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finaynay

  • 2 years ago

Find the point(s) guaranteed by the mean value theorem for f(x)=|x^2-9| over the interval [0,2]

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  1. math>philosophy
    • 2 years ago
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    x^2 - 0?

  2. finaynay
    • 2 years ago
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    i meant 9 lol

  3. math>philosophy
    • 2 years ago
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    lol

  4. math>philosophy
    • 2 years ago
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    So what are the conditions for the MVT

  5. finaynay
    • 2 years ago
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    well it is already guaranteed that the mean value theorem applies so i did f'(x)= f(2)-f(0)/2 f'(x)=-2 then what do i find the derivative of f(x)=|x^2-9| because i dont know how to find the derivative of a absolute value

  6. math>philosophy
    • 2 years ago
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    \[\sqrt{x^2} = |x|\]

  7. finaynay
    • 2 years ago
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    how would i do that for |x^2-9| and did i do the beginning of the problem correctly

  8. Callisto
    • 2 years ago
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    y =|x^2-9| Let u =x^2-9 => \(y=\sqrt{ u^2}\) \[\frac{dy}{dx} = \frac{dy}{du}\times \frac{du}{dx}\] Does that help?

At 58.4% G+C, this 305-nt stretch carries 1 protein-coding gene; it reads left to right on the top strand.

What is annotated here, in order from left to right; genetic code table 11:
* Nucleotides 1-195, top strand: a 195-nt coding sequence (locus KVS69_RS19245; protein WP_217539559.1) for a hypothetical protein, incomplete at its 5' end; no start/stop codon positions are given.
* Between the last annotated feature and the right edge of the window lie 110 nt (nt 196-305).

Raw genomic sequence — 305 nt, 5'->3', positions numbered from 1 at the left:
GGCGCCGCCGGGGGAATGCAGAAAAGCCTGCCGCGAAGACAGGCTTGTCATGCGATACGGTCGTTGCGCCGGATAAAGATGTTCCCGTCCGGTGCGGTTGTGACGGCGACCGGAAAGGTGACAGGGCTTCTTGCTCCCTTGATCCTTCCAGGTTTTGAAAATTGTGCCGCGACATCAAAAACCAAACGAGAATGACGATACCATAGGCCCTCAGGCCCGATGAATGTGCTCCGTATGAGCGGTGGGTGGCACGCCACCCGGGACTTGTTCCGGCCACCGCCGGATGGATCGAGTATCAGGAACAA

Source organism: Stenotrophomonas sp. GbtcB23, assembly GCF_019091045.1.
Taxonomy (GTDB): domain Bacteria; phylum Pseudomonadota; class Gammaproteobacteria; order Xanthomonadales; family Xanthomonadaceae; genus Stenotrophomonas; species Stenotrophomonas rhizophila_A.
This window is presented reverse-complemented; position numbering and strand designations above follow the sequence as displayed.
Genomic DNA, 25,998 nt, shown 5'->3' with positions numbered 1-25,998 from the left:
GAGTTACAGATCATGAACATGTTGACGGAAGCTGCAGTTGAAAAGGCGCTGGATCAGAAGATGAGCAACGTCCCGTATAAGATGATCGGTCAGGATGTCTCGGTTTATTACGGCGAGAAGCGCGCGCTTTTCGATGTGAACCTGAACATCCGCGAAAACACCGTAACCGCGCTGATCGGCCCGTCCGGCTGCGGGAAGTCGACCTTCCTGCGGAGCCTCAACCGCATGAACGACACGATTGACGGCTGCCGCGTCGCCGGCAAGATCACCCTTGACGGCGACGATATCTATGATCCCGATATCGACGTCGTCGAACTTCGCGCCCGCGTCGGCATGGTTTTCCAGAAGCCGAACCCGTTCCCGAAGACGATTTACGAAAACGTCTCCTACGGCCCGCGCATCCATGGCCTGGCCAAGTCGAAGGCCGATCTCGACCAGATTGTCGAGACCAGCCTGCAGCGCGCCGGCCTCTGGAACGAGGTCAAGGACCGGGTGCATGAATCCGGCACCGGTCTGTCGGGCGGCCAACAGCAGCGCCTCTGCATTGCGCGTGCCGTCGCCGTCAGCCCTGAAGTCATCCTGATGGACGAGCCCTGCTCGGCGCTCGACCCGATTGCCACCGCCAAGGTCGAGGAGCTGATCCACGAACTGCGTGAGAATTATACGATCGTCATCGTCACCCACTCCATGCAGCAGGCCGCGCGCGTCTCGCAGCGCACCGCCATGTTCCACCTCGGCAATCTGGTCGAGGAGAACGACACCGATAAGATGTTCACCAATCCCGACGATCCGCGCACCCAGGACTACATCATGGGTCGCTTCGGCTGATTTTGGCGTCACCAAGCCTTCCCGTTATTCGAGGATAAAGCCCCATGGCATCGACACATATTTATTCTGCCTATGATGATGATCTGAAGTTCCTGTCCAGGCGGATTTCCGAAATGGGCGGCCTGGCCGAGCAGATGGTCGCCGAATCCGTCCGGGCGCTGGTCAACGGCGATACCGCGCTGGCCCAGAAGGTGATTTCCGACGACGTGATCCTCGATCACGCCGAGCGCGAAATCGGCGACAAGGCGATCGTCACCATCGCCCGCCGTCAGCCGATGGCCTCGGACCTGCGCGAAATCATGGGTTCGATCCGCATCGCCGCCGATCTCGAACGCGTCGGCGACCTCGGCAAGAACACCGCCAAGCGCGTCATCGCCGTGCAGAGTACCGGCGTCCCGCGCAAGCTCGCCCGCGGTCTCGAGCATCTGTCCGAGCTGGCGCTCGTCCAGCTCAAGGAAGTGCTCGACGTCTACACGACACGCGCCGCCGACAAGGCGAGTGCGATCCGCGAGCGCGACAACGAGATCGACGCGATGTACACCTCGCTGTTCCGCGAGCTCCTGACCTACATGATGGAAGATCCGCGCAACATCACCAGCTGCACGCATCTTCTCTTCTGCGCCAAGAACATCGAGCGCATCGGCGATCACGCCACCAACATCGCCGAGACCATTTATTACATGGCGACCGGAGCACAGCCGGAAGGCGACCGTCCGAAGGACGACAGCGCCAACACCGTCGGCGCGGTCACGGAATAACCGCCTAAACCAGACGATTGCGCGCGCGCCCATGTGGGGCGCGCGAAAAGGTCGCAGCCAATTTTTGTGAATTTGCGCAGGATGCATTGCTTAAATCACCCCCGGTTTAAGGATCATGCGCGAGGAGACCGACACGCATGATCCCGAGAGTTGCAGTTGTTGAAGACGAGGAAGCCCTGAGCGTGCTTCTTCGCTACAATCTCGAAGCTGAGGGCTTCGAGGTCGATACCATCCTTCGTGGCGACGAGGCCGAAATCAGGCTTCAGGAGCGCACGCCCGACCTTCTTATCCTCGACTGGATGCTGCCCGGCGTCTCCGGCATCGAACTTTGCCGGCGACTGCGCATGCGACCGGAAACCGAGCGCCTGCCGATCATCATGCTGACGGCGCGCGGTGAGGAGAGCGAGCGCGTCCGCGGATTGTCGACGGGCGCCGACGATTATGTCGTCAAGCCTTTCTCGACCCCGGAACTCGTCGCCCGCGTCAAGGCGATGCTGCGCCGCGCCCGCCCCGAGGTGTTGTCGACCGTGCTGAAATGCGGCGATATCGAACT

9. finaynay
    • 2 years ago
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    i still don't understand

  10. Callisto
    • 2 years ago
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    Which part?

  11. finaynay
    • 2 years ago
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    how i'm supposed to take the derivative of \[|x ^{2}-9|\]

  12. Callisto
    • 2 years ago
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    Do you know that \(\sqrt{a^2} = |a| \)?

  13. finaynay
    • 2 years ago
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    yes but how do i apply that \[\sqrt{(x-9)^{2}}\] isn't the derivative

  14. Callisto
    • 2 years ago
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    It's the question :P To find the derivative of |x^2 -9|, you can find the derivative of \(\sqrt{(x^2-9)^2}\), which is the same as |x^2 -9|. Btw, it should be \(\sqrt{(x^2-9)^2}\), not \(\sqrt{(x-9)^2}\)

  15. finaynay
    • 2 years ago
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    oh okkkkkkk but is that even what i'm supposed to be doing in this problem

  16. Callisto
    • 2 years ago
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    You need to find f'(x), so, I think so :|

  17. finaynay
    • 2 years ago
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    for realsssss noooooooo

  18. Callisto
    • 2 years ago
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    Hmmm.. MVT: Suppose y=f(x) is continuous on a closed interval [a,b] and differentiable on the interior (a,b). Then there is at least one point c at which \(\frac{f(b)-f(a)}{b-a} = f'(c)\) In this question, the conditions are satisfied, that is f(x) = |x^2-9| is continuous on the closed interval [0, 2] and is differentiable on (0, 2) So, just apply it: \(\frac{f(2)-f(0)}{2} = f'(c)\) And you have to find f'(x), isn't it?